I poked around Mitla for several days, examining walls and taking photographs and making drawings, prodding foundations with my walking stick, looking for trapdoors and tugging on suspicious wall sconces and finally decided that there was nothing I was doing at the site to find the tomb that generations of Zapotec school boys couldn’t do better and undoubtedly already had. So I decided to do something I was more competent at, and went looking for more books.
Burgoa’s 1674 Geografica I had already found in the library at the Grafica. I next went to the library at Instituto Welte, in those days in a warren of small rooms around a central patio in the interior of a colonial building near the church of Santo Domingo. While the Welte is now in new quarters and even has a website, its library was at that time still dark and cramped and maps and field notes and unpublished papers were being unpacked from wooden crates and I thought the whole thing delightfully romantic.
The Institute is the creation of a retired American admiral who came to Mexico, took a degree in anthropology and concentrated on the cultural history of the Valley of Oaxaca. At the time of his death, his personal library totaled some 6,000 volumes, which went to make up the core of the Institute.
In those days I had not discovered the joys of online research and so everything was done with pencil and yellow pad and looking for books and rummaging through boxes and folders of loose papers and getting not quite as dirty as you might if you were out in the field digging, and of course you were sitting down in the shade and there probably weren’t any scorpions under the library table, though being Mexico you probably ought not count on that.
I knew that there had been a report on Mitla prepared toward the end of the 16th Century in response to a general inquiry as to conditions in the Spanish realms and with the help of the efficient German librarian I found La Relación de Tlacolula y Mitla, which apparently told everything the local authorities thought worth knowing about Mitla in 1580.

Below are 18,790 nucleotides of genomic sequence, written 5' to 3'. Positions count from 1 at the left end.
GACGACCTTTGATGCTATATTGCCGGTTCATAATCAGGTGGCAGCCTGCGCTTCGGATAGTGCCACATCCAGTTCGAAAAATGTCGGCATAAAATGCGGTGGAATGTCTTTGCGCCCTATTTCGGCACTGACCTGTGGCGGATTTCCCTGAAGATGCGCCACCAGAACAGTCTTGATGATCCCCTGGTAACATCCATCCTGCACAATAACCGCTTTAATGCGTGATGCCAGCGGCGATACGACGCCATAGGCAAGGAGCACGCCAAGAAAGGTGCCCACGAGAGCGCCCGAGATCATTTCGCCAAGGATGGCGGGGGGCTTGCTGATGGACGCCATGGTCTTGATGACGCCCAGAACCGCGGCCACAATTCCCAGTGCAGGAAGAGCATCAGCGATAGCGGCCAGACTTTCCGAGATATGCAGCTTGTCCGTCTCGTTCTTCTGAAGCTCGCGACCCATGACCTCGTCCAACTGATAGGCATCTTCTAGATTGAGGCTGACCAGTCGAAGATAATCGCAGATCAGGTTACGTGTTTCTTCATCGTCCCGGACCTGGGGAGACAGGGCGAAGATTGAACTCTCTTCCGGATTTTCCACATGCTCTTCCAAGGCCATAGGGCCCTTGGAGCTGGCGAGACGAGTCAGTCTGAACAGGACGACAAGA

The first thing I noticed was that Mitla got second billing, and as I read the document I noticed that the Relación does not mention the burial of kings, the presence of a high priest or anything else recognizable as Mitla in preHispanic times. It seems entirely concerned with conditions in 1580, when the cult appears no longer to be practiced.
Which brought me back to a problem with Burgoa’s lively account. I am a duffer at Spanish and while I have no problem with a newspaper I realize that there might be nuances in a 17th Century text that were above my paygrade and, furthermore, that Burgoa may have had theological reservations about periods, as he so seldom used any, and his description of the events at Mitla were a few hundred words embedded in a 4,000-word sentence. That said, it was clear to me that the good friar was not claiming to describe anything he saw or took part in, but was telling a story of something that had happened at some unspecified point in the past.
This suggests that the lively conditions described by Burgoa had ceased by his time, supporting the possibility that the incident Burgoa described occurred prior to that date, perhaps as early as Toribio’s visit in 1533.
Another reason to consider this possibility is that the friars he described did not cover themselves with glory and Burgoa, a Dominican, may have been enjoying a story at the expense of Toribio’s Franciscans.
This suggests to me the strong possibility that the Zapotec’s entrance to the Underworld was closed by Toribio’s party in 1533, and Mitla, known already to be in decline, lost its remaining purpose and was sinking into obscurity a half-century later when the Relación was prepared.
Which may give us an idea when the entrance to the Underworld might have been closed, but of course we still don’t know where it was.
(The story will continue . . .)